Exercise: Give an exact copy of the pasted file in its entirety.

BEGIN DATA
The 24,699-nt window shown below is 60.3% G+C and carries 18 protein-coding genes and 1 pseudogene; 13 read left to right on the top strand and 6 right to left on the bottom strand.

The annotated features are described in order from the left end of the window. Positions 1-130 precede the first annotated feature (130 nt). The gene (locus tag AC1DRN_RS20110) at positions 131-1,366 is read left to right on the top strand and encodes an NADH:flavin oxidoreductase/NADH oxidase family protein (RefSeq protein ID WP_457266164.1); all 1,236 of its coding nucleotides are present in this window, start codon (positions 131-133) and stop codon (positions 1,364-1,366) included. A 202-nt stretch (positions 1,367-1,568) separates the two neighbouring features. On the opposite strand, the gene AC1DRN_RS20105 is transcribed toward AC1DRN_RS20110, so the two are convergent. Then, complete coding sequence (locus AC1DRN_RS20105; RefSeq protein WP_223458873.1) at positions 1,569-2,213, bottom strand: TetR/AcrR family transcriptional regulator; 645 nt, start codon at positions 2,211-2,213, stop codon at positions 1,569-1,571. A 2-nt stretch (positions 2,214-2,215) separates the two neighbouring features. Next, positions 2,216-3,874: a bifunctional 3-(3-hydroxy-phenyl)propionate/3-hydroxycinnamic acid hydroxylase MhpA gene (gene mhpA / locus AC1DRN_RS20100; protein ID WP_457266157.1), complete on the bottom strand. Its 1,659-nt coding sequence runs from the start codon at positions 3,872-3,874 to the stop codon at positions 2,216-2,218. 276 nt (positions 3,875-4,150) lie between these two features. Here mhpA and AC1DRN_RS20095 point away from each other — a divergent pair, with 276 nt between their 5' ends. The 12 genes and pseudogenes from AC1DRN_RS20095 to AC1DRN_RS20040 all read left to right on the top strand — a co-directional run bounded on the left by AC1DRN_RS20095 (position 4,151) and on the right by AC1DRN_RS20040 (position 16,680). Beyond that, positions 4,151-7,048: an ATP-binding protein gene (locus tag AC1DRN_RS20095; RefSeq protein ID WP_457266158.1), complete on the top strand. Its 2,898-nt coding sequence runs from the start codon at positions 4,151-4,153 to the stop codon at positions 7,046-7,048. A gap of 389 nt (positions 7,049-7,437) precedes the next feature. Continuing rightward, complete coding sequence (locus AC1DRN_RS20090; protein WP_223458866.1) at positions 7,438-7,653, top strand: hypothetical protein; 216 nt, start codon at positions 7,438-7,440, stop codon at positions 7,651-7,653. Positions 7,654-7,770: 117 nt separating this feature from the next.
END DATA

The 24,699-nt window shown below is 60.3% G+C and carries 18 protein-coding genes and 1 pseudogene; 13 read left to right on the top strand and 6 right to left on the bottom strand.

The annotated features are described in order from the left end of the window. Positions 1-130 precede the first annotated feature (130 nt). The gene (locus tag AC1DRN_RS20110) at positions 131-1,366 is read left to right on the top strand and encodes an NADH:flavin oxidoreductase/NADH oxidase family protein (RefSeq protein ID WP_457266164.1); all 1,236 of its coding nucleotides are present in this window, start codon (positions 131-133) and stop codon (positions 1,364-1,366) included. A 202-nt stretch (positions 1,367-1,568) separates the two neighbouring features. On the opposite strand, the gene AC1DRN_RS20105 is transcribed toward AC1DRN_RS20110, so the two are convergent. Then, complete coding sequence (locus AC1DRN_RS20105; RefSeq protein WP_223458873.1) at positions 1,569-2,213, bottom strand: TetR/AcrR family transcriptional regulator; 645 nt, start codon at positions 2,211-2,213, stop codon at positions 1,569-1,571. A 2-nt stretch (positions 2,214-2,215) separates the two neighbouring features. Next, positions 2,216-3,874: a bifunctional 3-(3-hydroxy-phenyl)propionate/3-hydroxycinnamic acid hydroxylase MhpA gene (gene mhpA / locus AC1DRN_RS20100; protein ID WP_457266157.1), complete on the bottom strand. Its 1,659-nt coding sequence runs from the start codon at positions 3,872-3,874 to the stop codon at positions 2,216-2,218. 276 nt (positions 3,875-4,150) lie between these two features. Here mhpA and AC1DRN_RS20095 point away from each other — a divergent pair, with 276 nt between their 5' ends. The 12 genes and pseudogenes from AC1DRN_RS20095 to AC1DRN_RS20040 all read left to right on the top strand — a co-directional run bounded on the left by AC1DRN_RS20095 (position 4,151) and on the right by AC1DRN_RS20040 (position 16,680). Beyond that, positions 4,151-7,048: an ATP-binding protein gene (locus tag AC1DRN_RS20095; RefSeq protein ID WP_457266158.1), complete on the top strand. Its 2,898-nt coding sequence runs from the start codon at positions 4,151-4,153 to the stop codon at positions 7,046-7,048. A gap of 389 nt (positions 7,049-7,437) precedes the next feature. Continuing rightward, complete coding sequence (locus AC1DRN_RS20090; protein WP_223458866.1) at positions 7,438-7,653, top strand: hypothetical protein; 216 nt, start codon at positions 7,438-7,440, stop codon at positions 7,651-7,653. Positions 7,654-7,770: 117 nt separating this feature from the next.